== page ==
"If you can drive a tank, why not drive a bulldozer?" Harper asked an audience at a west end metal shop. "Forklifts work the same everywhere and so do backhoes."
Helmets to Hardhats will allow veterans to apply skills they developed in the armed forces.
Harper said the program will provide exclusive access for veterans to jobs and training opportunities in the construction industry. That will include disabled veterans, reservists and transitioning members of the Canadian Armed Forces.
It will also offer apprenticeships in various building trades.
"It will help train the skilled tradespeople we need so badly to keep our economy strong, including skilled workers for the energy sector here in Alberta," he said.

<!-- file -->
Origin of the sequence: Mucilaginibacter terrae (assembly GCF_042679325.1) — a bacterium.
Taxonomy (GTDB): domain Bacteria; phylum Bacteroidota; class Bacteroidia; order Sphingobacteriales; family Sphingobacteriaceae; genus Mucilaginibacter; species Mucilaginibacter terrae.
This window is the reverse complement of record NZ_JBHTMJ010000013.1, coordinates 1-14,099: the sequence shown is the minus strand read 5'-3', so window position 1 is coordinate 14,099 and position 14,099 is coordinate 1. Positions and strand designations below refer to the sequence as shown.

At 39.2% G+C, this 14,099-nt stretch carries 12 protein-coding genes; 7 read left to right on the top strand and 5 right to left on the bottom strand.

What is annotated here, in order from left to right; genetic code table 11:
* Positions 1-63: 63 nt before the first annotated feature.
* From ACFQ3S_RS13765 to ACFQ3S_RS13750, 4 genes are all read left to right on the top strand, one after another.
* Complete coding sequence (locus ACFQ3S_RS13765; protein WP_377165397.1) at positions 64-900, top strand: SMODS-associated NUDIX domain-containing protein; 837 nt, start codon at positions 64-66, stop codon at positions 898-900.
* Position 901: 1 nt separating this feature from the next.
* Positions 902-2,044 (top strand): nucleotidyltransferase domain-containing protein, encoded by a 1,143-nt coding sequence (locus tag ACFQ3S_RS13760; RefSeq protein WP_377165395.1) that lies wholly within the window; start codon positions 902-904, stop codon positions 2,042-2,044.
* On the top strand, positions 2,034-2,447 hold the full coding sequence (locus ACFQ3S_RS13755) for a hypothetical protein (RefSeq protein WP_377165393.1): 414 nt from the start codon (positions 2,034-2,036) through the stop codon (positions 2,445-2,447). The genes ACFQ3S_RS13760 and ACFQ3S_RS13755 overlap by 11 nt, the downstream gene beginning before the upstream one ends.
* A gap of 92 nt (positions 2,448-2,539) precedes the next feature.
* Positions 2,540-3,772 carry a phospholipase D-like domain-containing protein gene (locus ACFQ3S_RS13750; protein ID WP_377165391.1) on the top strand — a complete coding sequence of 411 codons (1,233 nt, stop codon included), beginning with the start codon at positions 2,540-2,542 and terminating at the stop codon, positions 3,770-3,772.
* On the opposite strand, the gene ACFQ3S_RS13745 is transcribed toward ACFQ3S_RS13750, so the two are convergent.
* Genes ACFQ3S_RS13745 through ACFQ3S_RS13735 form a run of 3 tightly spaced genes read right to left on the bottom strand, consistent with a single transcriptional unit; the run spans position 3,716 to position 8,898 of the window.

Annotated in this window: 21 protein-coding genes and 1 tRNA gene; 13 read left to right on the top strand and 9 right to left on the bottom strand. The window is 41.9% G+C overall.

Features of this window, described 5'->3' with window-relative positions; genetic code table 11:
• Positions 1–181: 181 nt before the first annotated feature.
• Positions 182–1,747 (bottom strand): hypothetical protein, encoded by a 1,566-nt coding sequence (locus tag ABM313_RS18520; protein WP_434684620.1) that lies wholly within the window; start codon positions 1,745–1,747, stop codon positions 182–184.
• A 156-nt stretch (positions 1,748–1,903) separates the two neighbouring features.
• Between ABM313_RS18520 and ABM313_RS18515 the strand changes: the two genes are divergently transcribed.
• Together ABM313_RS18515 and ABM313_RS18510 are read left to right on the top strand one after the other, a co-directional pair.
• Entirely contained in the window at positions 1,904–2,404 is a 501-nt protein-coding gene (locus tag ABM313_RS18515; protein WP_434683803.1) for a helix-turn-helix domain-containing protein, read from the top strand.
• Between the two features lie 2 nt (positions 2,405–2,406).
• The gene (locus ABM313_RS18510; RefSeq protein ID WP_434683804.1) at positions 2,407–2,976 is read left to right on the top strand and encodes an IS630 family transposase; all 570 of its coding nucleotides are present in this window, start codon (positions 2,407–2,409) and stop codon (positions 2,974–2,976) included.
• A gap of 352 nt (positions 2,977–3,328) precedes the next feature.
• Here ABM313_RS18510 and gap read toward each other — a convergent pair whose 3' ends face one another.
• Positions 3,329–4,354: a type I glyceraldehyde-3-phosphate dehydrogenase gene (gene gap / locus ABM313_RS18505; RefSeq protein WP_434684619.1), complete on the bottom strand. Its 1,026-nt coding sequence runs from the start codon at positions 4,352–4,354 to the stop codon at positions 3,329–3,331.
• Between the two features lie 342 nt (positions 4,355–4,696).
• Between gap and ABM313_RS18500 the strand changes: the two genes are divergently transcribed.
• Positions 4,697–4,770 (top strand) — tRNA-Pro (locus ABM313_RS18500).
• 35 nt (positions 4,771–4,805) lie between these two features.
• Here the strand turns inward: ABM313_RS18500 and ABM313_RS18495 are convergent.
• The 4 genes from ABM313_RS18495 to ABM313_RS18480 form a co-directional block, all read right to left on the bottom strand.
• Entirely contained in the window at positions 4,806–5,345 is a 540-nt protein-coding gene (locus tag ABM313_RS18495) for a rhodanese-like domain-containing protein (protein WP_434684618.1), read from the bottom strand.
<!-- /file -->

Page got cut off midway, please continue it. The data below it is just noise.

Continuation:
The program, building on existing programs, will see unions, private firms and the government work together to link veterans to job opportunities.
The federal government is putting up $150,000 through Veterans Affairs for start-up costs, including a website and promotional materials.
Private sector partners are still being sought. To date, pipeline and power company TransCanada Corporation has committed $1 million over five years.
Candidates will be able to view information about careers and the apprenticeships by phone or through the website starting later this spring.
The Helmets to Hard Hats program, which builds on a program that has run for almost a decade in the United States, was first mentioned in the Conservative budget just before last year's federal election.
The Opposition NDP supported the idea during the campaign.
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